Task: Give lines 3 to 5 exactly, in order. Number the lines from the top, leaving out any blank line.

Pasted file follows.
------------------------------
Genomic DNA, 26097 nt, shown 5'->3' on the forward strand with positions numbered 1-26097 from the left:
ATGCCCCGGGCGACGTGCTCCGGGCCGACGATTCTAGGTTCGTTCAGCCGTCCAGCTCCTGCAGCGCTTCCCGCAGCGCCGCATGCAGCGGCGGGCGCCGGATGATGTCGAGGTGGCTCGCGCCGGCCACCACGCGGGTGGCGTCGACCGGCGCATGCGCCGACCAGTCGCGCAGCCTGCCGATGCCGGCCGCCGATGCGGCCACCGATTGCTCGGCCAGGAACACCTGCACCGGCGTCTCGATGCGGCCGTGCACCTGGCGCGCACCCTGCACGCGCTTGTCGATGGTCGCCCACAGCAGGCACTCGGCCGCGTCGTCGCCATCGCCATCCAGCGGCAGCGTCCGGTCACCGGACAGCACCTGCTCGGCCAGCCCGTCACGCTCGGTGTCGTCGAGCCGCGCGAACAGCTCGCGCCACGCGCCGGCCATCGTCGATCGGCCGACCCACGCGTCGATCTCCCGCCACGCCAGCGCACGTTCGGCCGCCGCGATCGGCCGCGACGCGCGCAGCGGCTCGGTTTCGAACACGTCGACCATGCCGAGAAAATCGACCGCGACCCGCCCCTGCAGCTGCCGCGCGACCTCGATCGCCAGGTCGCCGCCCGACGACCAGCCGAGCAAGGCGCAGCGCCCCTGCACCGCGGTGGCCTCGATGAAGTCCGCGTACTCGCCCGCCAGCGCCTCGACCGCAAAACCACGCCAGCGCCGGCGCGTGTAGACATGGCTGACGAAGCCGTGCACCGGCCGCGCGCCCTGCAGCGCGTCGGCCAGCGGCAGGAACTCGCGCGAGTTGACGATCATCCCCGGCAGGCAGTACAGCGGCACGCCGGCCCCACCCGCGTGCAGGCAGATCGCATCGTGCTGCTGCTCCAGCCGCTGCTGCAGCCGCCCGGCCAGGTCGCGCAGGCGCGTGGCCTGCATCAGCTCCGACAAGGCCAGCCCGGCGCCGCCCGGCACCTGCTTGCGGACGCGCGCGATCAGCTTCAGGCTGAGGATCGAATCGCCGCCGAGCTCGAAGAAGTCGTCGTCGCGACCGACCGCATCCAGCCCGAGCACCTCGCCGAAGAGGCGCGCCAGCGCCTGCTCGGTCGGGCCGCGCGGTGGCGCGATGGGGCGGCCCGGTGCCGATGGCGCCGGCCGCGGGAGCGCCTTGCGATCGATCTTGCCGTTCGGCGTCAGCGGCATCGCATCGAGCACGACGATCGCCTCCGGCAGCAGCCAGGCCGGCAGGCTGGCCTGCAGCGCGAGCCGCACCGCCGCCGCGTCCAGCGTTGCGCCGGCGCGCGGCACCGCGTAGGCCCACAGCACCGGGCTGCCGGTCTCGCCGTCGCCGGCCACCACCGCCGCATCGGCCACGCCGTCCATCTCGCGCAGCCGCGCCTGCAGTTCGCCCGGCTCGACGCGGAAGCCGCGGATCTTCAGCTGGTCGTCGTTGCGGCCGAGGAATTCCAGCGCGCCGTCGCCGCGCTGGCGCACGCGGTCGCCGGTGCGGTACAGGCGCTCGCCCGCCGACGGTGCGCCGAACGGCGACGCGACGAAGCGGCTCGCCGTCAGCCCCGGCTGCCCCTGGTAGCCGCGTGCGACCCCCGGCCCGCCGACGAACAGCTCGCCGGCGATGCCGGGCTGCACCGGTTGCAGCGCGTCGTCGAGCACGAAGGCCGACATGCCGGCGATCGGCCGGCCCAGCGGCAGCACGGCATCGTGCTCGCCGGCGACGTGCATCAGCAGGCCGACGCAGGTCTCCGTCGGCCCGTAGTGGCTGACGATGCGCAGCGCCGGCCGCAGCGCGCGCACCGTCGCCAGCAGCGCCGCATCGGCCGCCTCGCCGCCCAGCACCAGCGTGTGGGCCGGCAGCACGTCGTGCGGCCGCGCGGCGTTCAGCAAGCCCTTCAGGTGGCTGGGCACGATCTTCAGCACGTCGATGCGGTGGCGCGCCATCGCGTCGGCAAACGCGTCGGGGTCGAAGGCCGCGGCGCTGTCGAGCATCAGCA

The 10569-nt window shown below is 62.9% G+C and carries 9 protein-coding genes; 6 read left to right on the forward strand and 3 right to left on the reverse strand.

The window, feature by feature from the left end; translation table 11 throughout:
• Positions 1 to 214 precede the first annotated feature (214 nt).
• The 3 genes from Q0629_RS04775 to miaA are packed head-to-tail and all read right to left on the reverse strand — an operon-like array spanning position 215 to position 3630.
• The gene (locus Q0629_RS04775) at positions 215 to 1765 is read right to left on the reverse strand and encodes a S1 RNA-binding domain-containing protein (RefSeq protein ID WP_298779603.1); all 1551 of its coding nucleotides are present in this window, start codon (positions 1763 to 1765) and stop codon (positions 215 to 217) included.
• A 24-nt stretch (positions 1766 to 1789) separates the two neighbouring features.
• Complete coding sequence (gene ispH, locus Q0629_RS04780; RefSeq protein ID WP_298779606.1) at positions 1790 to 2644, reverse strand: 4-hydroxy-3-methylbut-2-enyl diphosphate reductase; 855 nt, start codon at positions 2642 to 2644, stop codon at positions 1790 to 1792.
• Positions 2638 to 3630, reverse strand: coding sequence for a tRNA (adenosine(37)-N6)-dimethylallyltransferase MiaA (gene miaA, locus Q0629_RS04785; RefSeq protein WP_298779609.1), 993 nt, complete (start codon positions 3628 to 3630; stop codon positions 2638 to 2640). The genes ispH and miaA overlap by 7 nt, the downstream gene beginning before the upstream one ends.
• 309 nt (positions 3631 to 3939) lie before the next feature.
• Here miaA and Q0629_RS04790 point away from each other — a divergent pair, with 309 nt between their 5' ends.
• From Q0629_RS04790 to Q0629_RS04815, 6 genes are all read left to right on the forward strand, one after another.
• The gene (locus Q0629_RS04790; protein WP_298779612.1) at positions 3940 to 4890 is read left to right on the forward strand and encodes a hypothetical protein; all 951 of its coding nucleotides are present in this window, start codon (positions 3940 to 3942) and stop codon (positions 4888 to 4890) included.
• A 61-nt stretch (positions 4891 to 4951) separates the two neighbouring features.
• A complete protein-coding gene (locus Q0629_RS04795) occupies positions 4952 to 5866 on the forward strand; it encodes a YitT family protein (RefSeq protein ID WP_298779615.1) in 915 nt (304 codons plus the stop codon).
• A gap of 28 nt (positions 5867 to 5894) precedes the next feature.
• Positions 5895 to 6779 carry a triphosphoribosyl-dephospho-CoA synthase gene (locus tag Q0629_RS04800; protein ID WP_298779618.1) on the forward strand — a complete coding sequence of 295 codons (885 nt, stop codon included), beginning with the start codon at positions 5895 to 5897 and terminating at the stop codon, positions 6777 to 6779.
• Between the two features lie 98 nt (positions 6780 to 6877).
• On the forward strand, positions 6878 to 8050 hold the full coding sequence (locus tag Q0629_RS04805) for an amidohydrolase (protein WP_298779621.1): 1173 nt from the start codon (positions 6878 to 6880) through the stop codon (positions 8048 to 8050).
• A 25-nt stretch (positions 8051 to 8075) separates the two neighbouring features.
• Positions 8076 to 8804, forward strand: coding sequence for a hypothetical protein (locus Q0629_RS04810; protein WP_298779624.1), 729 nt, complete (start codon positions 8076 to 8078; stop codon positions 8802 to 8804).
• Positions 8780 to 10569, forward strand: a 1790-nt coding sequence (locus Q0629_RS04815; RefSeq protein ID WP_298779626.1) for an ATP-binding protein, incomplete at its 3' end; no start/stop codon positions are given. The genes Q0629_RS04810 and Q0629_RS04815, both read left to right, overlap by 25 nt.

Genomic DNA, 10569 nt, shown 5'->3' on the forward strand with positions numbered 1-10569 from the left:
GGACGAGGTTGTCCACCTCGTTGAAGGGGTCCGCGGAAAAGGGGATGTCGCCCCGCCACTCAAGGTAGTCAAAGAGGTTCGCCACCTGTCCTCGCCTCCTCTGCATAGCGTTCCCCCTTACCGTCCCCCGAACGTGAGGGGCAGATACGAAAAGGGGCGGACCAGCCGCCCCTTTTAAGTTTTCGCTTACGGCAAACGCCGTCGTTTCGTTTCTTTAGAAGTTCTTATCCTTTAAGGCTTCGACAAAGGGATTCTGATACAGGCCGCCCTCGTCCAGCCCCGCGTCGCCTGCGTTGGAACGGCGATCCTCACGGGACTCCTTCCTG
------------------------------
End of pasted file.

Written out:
The 10569-nt window shown below is 62.9% G+C and carries 9 protein-coding genes; 6 read left to right on the forward strand and 3 right to left on the reverse strand.

The window, feature by feature from the left end; translation table 11 throughout:
• Positions 1 to 214 precede the first annotated feature (214 nt).